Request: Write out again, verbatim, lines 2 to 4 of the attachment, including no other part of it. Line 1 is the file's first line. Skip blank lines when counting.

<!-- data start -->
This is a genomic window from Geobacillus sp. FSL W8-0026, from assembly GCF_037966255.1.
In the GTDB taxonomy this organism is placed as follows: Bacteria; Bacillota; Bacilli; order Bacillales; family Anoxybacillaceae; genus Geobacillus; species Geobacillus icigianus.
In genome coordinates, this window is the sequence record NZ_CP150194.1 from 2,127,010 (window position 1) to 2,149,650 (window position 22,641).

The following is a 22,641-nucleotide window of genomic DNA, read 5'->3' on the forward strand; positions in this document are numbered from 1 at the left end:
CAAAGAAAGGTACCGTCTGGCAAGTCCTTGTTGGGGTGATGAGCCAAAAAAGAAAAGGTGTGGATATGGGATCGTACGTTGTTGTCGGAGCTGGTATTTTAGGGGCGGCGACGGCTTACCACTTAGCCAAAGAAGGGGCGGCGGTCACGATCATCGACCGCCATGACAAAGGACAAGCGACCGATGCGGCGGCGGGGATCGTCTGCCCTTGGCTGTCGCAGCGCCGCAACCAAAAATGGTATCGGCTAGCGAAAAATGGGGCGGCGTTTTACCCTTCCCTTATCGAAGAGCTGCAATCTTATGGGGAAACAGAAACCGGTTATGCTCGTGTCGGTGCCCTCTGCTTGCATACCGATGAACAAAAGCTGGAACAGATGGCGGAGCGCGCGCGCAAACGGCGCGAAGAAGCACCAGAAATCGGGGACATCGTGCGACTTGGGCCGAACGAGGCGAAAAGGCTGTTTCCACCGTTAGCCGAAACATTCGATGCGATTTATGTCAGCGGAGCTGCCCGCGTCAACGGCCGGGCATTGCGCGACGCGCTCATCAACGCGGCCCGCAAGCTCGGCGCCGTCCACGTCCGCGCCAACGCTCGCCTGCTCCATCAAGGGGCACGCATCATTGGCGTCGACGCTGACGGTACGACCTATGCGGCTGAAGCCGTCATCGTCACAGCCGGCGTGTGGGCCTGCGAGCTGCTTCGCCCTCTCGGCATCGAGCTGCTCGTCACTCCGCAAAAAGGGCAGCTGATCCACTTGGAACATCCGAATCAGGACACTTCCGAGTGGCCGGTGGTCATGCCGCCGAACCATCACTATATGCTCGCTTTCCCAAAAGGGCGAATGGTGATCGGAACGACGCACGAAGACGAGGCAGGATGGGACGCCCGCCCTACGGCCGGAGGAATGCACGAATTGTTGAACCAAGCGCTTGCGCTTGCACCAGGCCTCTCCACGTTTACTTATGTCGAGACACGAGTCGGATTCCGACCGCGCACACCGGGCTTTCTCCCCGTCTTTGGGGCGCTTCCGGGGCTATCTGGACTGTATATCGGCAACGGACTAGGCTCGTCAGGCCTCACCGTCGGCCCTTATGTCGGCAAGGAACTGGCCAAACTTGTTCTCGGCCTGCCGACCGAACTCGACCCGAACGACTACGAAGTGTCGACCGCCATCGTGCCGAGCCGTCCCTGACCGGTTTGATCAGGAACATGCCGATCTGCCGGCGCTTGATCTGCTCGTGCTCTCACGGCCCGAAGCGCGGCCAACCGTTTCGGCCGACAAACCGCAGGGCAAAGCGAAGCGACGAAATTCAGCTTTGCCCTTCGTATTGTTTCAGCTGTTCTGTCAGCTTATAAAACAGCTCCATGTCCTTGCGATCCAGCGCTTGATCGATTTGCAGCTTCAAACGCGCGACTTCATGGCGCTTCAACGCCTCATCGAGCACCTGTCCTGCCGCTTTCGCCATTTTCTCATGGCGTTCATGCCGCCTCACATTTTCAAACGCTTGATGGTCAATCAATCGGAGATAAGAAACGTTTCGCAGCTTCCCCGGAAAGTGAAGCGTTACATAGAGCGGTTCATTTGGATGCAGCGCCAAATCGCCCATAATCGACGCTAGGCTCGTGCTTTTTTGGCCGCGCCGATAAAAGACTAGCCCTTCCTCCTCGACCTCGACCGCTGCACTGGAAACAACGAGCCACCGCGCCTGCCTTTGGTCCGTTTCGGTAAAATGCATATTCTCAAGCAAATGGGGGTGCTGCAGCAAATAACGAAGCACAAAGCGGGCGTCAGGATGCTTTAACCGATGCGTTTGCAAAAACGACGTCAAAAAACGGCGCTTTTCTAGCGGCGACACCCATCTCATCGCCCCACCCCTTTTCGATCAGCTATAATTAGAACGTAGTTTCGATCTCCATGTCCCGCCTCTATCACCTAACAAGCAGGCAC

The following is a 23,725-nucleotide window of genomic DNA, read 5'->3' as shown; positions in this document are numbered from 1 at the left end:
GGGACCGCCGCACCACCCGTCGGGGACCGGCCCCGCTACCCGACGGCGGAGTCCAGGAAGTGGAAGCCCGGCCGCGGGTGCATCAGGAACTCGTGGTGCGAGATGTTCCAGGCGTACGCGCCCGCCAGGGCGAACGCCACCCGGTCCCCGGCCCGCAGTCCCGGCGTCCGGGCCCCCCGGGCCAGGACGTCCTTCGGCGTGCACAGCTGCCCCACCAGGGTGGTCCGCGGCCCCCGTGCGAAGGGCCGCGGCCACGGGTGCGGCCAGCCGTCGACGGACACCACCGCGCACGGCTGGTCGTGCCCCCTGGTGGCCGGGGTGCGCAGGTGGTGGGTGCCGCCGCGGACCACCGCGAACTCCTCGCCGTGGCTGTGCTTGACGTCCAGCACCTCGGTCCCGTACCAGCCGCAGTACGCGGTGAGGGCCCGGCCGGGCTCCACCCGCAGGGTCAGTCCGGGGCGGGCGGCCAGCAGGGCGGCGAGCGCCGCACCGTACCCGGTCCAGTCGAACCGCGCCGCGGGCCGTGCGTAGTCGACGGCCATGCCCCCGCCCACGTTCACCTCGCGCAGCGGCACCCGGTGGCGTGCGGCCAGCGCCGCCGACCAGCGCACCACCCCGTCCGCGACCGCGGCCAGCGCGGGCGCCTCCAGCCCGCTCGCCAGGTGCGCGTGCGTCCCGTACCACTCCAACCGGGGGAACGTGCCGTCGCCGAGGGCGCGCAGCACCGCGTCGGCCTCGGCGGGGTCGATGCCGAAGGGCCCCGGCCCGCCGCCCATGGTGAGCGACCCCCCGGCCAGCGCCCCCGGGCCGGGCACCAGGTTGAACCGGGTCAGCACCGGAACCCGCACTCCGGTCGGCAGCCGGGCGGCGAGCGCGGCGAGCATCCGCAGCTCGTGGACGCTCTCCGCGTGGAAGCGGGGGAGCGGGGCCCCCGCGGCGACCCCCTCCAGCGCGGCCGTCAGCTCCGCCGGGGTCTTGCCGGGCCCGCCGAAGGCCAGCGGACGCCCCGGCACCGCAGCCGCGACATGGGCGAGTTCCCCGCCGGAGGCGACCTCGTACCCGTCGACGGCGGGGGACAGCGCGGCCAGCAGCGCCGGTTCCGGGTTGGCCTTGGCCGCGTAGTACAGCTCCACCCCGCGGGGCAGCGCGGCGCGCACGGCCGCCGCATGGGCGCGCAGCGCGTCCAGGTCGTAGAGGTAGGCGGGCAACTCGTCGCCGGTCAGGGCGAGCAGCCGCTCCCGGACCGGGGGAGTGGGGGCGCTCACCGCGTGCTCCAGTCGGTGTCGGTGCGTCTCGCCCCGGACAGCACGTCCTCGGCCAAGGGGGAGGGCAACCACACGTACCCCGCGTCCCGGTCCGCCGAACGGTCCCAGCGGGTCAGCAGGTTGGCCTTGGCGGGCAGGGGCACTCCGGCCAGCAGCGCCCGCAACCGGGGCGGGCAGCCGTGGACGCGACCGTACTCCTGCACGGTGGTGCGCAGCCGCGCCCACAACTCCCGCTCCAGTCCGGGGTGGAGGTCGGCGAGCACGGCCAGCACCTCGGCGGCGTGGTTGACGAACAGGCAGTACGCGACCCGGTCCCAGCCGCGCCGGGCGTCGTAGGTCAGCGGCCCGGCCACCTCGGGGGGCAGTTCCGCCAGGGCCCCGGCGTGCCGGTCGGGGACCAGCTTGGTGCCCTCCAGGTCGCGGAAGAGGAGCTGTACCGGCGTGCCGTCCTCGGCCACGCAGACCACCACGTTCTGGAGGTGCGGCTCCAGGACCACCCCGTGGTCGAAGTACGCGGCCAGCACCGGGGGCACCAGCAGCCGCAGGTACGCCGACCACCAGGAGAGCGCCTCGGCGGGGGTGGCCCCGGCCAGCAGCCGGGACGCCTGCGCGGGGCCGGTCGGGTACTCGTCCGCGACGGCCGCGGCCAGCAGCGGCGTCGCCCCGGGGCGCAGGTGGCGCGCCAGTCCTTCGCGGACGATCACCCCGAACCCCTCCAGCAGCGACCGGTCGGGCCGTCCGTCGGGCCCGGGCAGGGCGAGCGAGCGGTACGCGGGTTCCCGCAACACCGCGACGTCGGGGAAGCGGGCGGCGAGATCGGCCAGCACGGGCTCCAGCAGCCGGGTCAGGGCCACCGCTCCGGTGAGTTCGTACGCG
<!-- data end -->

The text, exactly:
In the GTDB taxonomy this organism is placed as follows: Bacteria; Bacillota; Bacilli; order Bacillales; family Anoxybacillaceae; genus Geobacillus; species Geobacillus icigianus.
In genome coordinates, this window is the sequence record NZ_CP150194.1 from 2,127,010 (window position 1) to 2,149,650 (window position 22,641).

The following is a 22,641-nucleotide window of genomic DNA, read 5'->3' on the forward strand; positions in this document are numbered from 1 at the left end: